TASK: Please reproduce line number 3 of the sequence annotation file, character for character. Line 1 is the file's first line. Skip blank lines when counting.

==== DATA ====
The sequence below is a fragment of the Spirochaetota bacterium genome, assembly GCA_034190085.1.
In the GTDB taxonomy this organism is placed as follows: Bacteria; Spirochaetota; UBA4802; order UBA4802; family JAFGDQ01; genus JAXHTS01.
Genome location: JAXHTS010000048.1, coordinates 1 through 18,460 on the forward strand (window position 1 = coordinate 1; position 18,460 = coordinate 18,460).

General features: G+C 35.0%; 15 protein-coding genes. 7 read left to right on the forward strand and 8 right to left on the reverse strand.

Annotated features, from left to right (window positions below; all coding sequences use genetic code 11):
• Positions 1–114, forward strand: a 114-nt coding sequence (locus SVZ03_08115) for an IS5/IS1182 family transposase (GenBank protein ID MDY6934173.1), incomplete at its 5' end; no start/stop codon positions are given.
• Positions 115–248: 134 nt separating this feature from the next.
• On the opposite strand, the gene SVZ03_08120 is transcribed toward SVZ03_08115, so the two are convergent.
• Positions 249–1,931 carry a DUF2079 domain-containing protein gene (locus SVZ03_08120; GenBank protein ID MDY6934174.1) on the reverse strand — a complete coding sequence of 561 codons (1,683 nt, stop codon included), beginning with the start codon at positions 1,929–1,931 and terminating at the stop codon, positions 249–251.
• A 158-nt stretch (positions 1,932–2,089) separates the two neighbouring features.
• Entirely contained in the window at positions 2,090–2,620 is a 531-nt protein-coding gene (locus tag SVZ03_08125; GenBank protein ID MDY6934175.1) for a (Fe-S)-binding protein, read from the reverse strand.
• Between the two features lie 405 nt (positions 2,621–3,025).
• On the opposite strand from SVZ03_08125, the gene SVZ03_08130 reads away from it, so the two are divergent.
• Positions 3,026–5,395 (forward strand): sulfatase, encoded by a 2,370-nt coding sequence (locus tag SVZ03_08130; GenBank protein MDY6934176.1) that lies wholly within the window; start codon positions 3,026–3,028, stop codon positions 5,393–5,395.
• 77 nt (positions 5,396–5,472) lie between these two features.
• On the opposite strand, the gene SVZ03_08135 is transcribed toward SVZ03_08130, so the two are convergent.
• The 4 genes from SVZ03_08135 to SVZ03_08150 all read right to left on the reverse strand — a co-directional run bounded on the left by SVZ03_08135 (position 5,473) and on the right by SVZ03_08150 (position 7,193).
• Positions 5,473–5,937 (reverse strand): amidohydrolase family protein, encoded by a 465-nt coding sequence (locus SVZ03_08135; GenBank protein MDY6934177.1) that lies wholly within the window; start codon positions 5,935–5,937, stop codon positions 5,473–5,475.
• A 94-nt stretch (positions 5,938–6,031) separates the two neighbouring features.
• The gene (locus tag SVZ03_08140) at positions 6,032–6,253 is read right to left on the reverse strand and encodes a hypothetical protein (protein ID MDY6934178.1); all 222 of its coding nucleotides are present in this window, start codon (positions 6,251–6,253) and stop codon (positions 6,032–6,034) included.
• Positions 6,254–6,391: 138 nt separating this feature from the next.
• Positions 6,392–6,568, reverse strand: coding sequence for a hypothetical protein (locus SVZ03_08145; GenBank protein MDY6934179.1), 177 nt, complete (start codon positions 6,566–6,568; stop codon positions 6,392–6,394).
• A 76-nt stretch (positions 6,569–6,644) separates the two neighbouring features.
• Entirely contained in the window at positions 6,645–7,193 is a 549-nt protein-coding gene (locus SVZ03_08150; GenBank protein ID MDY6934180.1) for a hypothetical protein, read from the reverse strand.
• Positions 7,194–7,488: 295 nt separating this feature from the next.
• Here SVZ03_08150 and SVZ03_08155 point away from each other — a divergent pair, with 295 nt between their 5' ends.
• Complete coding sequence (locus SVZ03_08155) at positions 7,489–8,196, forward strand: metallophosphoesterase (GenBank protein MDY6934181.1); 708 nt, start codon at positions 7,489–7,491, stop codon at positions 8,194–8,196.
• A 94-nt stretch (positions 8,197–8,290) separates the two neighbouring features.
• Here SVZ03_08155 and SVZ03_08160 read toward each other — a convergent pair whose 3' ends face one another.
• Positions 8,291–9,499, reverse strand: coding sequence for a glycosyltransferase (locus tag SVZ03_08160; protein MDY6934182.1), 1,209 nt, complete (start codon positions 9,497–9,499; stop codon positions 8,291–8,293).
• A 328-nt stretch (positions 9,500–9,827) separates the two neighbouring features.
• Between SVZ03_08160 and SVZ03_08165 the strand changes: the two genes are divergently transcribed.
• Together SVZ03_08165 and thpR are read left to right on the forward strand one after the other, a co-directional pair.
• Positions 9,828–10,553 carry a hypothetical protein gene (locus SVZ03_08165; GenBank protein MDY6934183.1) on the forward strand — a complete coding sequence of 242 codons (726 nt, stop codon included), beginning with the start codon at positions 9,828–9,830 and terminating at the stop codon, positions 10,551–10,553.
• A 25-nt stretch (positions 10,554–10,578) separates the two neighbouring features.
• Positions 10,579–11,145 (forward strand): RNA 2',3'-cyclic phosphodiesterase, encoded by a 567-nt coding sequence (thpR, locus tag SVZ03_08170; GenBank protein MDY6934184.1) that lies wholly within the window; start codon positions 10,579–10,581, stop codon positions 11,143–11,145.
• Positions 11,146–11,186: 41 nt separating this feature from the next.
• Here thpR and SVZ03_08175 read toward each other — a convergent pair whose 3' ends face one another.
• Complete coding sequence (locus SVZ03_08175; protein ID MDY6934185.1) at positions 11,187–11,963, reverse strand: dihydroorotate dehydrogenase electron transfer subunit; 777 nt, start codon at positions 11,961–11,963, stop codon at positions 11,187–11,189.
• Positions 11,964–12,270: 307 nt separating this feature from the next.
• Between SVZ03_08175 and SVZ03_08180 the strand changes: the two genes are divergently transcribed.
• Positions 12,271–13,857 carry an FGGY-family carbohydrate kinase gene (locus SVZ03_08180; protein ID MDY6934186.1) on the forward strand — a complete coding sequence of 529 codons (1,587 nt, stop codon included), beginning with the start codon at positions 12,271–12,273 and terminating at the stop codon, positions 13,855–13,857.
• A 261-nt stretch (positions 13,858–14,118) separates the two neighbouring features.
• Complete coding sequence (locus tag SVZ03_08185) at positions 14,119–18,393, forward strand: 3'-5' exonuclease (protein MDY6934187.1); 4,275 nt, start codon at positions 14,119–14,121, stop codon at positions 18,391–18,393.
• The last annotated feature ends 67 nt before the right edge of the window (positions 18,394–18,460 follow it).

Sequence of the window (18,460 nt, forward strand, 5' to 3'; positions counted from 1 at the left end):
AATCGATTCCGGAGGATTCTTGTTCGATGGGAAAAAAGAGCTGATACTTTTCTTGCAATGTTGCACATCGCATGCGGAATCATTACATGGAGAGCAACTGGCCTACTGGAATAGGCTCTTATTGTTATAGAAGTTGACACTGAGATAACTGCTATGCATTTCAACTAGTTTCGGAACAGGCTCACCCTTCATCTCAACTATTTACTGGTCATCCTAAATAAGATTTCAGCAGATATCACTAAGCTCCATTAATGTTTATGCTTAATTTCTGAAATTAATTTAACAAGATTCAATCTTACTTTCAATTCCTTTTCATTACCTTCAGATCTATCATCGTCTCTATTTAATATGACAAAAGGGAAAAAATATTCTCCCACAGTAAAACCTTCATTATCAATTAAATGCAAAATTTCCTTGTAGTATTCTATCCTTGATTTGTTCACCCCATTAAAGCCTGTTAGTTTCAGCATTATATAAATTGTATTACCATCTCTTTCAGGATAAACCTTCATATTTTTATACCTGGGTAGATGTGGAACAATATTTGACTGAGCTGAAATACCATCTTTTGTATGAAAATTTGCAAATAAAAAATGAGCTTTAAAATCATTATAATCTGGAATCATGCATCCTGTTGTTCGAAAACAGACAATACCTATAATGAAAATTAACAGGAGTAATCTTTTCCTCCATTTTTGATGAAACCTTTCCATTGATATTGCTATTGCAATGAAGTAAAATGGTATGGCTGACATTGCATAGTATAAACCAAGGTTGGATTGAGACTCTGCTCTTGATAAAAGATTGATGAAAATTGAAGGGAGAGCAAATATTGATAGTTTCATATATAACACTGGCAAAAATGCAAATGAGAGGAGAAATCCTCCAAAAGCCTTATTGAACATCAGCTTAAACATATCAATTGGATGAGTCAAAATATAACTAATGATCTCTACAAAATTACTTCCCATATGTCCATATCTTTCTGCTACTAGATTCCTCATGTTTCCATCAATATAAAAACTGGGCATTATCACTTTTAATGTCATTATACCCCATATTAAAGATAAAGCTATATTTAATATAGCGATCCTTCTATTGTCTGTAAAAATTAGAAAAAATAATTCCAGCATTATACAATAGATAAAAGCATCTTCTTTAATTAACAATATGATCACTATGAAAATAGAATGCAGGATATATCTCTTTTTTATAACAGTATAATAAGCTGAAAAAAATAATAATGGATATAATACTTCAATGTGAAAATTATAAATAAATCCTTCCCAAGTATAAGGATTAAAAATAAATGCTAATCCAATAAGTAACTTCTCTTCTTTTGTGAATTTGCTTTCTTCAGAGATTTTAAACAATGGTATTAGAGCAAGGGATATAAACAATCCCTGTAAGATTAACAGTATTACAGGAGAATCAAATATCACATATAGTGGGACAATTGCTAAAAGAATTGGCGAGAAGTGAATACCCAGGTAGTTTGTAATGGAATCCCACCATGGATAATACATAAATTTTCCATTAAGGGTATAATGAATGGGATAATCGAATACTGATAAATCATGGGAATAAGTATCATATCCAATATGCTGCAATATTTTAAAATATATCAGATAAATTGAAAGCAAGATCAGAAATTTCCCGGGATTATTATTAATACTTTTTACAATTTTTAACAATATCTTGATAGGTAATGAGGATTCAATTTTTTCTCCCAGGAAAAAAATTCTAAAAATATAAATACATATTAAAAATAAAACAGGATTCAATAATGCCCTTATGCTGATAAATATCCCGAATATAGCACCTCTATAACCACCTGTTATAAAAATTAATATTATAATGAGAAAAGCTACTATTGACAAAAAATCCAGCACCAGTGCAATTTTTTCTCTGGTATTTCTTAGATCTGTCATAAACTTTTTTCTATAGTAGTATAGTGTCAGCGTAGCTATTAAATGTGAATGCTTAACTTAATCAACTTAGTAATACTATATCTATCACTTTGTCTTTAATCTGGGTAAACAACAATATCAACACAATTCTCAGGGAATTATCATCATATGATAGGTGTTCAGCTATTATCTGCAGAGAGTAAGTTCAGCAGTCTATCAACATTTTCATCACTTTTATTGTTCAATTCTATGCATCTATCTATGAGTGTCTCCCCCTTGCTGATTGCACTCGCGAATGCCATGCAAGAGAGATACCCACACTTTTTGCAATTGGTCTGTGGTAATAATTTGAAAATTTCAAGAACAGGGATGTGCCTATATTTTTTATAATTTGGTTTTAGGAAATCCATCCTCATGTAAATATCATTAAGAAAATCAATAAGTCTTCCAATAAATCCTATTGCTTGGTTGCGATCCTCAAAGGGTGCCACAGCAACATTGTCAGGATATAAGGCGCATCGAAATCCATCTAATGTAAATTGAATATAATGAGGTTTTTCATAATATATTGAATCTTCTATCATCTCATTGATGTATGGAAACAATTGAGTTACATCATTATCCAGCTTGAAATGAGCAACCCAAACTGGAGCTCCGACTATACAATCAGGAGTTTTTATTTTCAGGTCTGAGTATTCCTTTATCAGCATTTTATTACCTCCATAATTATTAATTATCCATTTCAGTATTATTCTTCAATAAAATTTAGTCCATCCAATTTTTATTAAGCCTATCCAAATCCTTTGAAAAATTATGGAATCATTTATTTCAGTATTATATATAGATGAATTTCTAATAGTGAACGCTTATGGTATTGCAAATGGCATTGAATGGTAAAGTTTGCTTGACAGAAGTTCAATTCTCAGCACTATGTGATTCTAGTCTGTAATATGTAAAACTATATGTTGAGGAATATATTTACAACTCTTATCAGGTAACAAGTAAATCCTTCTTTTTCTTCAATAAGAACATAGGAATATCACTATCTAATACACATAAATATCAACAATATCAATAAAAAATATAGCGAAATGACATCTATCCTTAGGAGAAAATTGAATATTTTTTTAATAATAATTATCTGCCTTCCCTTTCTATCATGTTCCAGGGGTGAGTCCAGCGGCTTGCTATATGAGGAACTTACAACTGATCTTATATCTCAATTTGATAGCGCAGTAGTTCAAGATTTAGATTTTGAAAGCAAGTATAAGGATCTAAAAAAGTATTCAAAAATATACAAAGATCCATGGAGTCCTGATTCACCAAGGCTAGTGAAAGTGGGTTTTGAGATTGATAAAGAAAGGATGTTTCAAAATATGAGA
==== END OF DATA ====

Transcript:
Genome location: JAXHTS010000048.1, coordinates 1 through 18,460 on the forward strand (window position 1 = coordinate 1; position 18,460 = coordinate 18,460).